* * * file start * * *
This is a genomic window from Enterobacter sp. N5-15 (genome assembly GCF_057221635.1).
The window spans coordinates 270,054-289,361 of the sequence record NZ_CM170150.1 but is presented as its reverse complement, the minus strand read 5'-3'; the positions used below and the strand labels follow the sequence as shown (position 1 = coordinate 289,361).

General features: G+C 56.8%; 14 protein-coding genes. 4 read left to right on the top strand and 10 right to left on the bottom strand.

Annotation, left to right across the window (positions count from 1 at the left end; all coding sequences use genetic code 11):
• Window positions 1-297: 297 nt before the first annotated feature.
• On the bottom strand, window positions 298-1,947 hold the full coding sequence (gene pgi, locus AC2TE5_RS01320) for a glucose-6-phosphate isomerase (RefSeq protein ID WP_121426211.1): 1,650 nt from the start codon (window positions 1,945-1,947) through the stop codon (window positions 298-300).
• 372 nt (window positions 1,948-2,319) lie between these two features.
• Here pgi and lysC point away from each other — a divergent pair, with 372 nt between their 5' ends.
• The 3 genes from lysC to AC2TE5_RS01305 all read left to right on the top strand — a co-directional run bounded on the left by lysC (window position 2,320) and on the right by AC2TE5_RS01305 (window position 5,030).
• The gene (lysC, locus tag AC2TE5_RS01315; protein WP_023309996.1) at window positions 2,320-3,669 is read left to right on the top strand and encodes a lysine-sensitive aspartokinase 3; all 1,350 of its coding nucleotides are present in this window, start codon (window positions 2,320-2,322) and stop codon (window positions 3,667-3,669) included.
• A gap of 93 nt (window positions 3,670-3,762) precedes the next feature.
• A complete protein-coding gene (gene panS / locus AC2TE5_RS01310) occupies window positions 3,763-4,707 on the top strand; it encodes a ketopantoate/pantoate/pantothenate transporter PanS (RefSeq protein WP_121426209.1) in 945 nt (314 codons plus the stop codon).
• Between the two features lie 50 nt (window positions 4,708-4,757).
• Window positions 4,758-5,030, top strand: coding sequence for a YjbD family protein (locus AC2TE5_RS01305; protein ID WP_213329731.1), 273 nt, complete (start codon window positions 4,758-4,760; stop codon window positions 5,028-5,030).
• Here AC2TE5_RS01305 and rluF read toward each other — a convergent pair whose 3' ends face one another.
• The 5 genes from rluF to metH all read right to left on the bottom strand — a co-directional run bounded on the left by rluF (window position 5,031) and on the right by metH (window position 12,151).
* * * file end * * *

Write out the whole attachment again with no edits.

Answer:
This is a genomic window from Enterobacter sp. N5-15 (genome assembly GCF_057221635.1).
The window spans coordinates 270,054-289,361 of the sequence record NZ_CM170150.1 but is presented as its reverse complement, the minus strand read 5'-3'; the positions used below and the strand labels follow the sequence as shown (position 1 = coordinate 289,361).

General features: G+C 56.8%; 14 protein-coding genes. 4 read left to right on the top strand and 10 right to left on the bottom strand.

Annotation, left to right across the window (positions count from 1 at the left end; all coding sequences use genetic code 11):
• Window positions 1-297: 297 nt before the first annotated feature.
• On the bottom strand, window positions 298-1,947 hold the full coding sequence (gene pgi, locus AC2TE5_RS01320) for a glucose-6-phosphate isomerase (RefSeq protein ID WP_121426211.1): 1,650 nt from the start codon (window positions 1,945-1,947) through the stop codon (window positions 298-300).
• 372 nt (window positions 1,948-2,319) lie between these two features.
• Here pgi and lysC point away from each other — a divergent pair, with 372 nt between their 5' ends.
• The 3 genes from lysC to AC2TE5_RS01305 all read left to right on the top strand — a co-directional run bounded on the left by lysC (window position 2,320) and on the right by AC2TE5_RS01305 (window position 5,030).
• The gene (lysC, locus tag AC2TE5_RS01315; protein WP_023309996.1) at window positions 2,320-3,669 is read left to right on the top strand and encodes a lysine-sensitive aspartokinase 3; all 1,350 of its coding nucleotides are present in this window, start codon (window positions 2,320-2,322) and stop codon (window positions 3,667-3,669) included.
• A gap of 93 nt (window positions 3,670-3,762) precedes the next feature.
• A complete protein-coding gene (gene panS / locus AC2TE5_RS01310) occupies window positions 3,763-4,707 on the top strand; it encodes a ketopantoate/pantoate/pantothenate transporter PanS (RefSeq protein WP_121426209.1) in 945 nt (314 codons plus the stop codon).
• Between the two features lie 50 nt (window positions 4,708-4,757).
• Window positions 4,758-5,030, top strand: coding sequence for a YjbD family protein (locus AC2TE5_RS01305; protein ID WP_213329731.1), 273 nt, complete (start codon window positions 4,758-4,760; stop codon window positions 5,028-5,030).
• Here AC2TE5_RS01305 and rluF read toward each other — a convergent pair whose 3' ends face one another.
• The 5 genes from rluF to metH all read right to left on the bottom strand — a co-directional run bounded on the left by rluF (window position 5,031) and on the right by metH (window position 12,151).